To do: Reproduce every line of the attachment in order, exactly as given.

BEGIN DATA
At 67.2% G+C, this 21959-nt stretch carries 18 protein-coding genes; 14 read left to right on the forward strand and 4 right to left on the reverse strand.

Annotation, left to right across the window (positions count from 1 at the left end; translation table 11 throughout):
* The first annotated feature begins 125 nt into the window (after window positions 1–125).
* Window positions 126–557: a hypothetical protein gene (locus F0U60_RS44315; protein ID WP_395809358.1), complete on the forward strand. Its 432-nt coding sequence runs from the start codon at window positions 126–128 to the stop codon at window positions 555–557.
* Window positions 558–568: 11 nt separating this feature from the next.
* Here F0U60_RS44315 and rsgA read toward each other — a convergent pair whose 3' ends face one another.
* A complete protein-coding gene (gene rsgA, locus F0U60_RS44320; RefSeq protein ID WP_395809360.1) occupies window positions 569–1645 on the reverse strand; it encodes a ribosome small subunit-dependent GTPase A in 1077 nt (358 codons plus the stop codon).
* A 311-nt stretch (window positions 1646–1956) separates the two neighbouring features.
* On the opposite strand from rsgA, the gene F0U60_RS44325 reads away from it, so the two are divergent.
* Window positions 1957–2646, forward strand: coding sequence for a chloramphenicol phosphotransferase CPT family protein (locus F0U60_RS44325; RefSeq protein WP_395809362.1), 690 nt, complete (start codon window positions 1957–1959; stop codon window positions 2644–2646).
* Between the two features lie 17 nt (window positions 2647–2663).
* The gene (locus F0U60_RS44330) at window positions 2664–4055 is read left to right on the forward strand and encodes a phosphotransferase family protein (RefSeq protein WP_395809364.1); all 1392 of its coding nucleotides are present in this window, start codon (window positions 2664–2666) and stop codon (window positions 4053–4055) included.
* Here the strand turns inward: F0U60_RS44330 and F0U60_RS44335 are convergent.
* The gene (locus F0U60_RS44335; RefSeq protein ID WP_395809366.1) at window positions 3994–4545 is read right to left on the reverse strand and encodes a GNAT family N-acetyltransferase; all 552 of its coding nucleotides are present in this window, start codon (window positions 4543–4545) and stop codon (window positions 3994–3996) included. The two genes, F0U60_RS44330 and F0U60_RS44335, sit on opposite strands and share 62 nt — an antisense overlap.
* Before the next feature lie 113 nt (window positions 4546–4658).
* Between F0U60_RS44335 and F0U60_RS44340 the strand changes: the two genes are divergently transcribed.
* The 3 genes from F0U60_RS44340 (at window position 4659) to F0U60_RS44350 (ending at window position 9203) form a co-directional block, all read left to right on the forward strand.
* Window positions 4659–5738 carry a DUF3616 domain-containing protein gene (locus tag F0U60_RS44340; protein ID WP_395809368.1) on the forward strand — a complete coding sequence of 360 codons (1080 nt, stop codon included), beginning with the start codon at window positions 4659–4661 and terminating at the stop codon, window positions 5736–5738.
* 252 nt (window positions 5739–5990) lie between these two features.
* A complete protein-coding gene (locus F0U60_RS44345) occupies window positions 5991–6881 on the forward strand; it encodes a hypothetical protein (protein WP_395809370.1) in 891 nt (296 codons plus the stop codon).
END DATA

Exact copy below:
At 67.2% G+C, this 21959-nt stretch carries 18 protein-coding genes; 14 read left to right on the forward strand and 4 right to left on the reverse strand.

Annotation, left to right across the window (positions count from 1 at the left end; translation table 11 throughout):
* The first annotated feature begins 125 nt into the window (after window positions 1–125).
* Window positions 126–557: a hypothetical protein gene (locus F0U60_RS44315; protein ID WP_395809358.1), complete on the forward strand. Its 432-nt coding sequence runs from the start codon at window positions 126–128 to the stop codon at window positions 555–557.
* Window positions 558–568: 11 nt separating this feature from the next.
* Here F0U60_RS44315 and rsgA read toward each other — a convergent pair whose 3' ends face one another.
* A complete protein-coding gene (gene rsgA, locus F0U60_RS44320; RefSeq protein ID WP_395809360.1) occupies window positions 569–1645 on the reverse strand; it encodes a ribosome small subunit-dependent GTPase A in 1077 nt (358 codons plus the stop codon).
* A 311-nt stretch (window positions 1646–1956) separates the two neighbouring features.
* On the opposite strand from rsgA, the gene F0U60_RS44325 reads away from it, so the two are divergent.
* Window positions 1957–2646, forward strand: coding sequence for a chloramphenicol phosphotransferase CPT family protein (locus F0U60_RS44325; RefSeq protein WP_395809362.1), 690 nt, complete (start codon window positions 1957–1959; stop codon window positions 2644–2646).
* Between the two features lie 17 nt (window positions 2647–2663).
* The gene (locus F0U60_RS44330) at window positions 2664–4055 is read left to right on the forward strand and encodes a phosphotransferase family protein (RefSeq protein WP_395809364.1); all 1392 of its coding nucleotides are present in this window, start codon (window positions 2664–2666) and stop codon (window positions 4053–4055) included.
* Here the strand turns inward: F0U60_RS44330 and F0U60_RS44335 are convergent.
* The gene (locus F0U60_RS44335; RefSeq protein ID WP_395809366.1) at window positions 3994–4545 is read right to left on the reverse strand and encodes a GNAT family N-acetyltransferase; all 552 of its coding nucleotides are present in this window, start codon (window positions 4543–4545) and stop codon (window positions 3994–3996) included. The two genes, F0U60_RS44330 and F0U60_RS44335, sit on opposite strands and share 62 nt — an antisense overlap.
* Before the next feature lie 113 nt (window positions 4546–4658).
* Between F0U60_RS44335 and F0U60_RS44340 the strand changes: the two genes are divergently transcribed.
* The 3 genes from F0U60_RS44340 (at window position 4659) to F0U60_RS44350 (ending at window position 9203) form a co-directional block, all read left to right on the forward strand.
* Window positions 4659–5738 carry a DUF3616 domain-containing protein gene (locus tag F0U60_RS44340; protein ID WP_395809368.1) on the forward strand — a complete coding sequence of 360 codons (1080 nt, stop codon included), beginning with the start codon at window positions 4659–4661 and terminating at the stop codon, window positions 5736–5738.
* 252 nt (window positions 5739–5990) lie between these two features.
* A complete protein-coding gene (locus F0U60_RS44345) occupies window positions 5991–6881 on the forward strand; it encodes a hypothetical protein (protein WP_395809370.1) in 891 nt (296 codons plus the stop codon).